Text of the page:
proof of continuous functions are Riemann integrable

Recall the definition of Riemann integral. To prove that f is integrable we have to prove that limδ0+S*(δ)-S*(δ)=0. Since S*(δ) is decreasing and S*(δ) is increasing it is enough to show that given ϵ>0 there exists δ>0 such that S*(δ)-S*(δ)<ϵ.

So let ϵ>0 be fixed.

By Heine-Cantor Theorem f is uniformly continuousPlanetmathPlanetmath i.e.


Let now P be any partitionPlanetmathPlanetmath of [a,b] in C(δ) i.e. a partition {x0=a,x1,,xN=b} such that xi+1-xi<δ. In any small interval [xi,xi+1] the function f (being continuousMathworldPlanetmathPlanetmath) has a maximum Mi and minimum mi. Since f is uniformly continuous and xi+1-xi<δ we have Mi-mi<ϵ/(b-a). So the differencePlanetmathPlanetmath between upper and lower Riemann sums is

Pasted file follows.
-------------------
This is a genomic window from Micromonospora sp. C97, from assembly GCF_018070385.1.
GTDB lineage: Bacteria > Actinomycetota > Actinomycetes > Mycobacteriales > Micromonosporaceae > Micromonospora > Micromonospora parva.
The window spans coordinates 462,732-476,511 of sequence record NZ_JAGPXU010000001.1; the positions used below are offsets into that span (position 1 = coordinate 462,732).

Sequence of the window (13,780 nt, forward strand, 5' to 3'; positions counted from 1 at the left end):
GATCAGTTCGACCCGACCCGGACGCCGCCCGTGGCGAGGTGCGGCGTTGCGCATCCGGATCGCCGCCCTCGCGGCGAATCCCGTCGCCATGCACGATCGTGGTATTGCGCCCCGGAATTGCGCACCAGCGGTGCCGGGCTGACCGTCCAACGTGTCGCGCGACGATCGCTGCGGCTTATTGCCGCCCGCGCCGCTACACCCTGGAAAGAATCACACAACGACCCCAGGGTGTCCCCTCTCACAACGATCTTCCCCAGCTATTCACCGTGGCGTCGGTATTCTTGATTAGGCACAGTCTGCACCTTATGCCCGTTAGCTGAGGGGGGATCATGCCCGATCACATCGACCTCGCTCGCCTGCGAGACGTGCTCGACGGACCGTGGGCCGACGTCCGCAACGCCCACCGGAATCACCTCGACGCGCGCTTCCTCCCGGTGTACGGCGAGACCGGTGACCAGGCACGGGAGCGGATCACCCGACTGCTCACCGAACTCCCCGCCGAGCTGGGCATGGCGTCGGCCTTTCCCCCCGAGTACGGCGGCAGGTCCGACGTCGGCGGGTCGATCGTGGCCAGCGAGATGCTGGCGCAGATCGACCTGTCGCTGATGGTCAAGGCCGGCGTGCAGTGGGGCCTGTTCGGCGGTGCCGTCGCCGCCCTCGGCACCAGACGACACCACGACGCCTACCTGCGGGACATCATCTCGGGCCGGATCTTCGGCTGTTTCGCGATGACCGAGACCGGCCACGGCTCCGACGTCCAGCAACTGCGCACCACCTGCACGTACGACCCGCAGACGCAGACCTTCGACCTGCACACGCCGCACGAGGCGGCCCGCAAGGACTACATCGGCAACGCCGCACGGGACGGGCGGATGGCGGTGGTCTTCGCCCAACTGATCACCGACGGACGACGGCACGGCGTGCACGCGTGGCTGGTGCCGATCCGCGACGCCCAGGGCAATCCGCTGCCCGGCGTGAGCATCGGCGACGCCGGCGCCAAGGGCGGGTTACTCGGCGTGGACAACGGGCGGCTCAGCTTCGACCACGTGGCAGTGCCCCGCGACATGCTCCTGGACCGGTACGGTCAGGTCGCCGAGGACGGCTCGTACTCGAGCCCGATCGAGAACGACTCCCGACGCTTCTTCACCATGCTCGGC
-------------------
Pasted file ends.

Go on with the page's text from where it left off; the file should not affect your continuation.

This being true for every partition P in C(δ) we conclude that S*(δ)-S*(δ)<ϵ.

Title proof of continuous functions are Riemann integrable
Canonical name ProofOfContinuousFunctionsAreRiemannIntegrable
Date of creation 2013-03-22 13:45:34
Last modified on 2013-03-22 13:45:34
Owner paolini (1187)
Last modified by paolini (1187)
Numerical id 7
Author paolini (1187)
Entry type Proof
Classification msc 26A42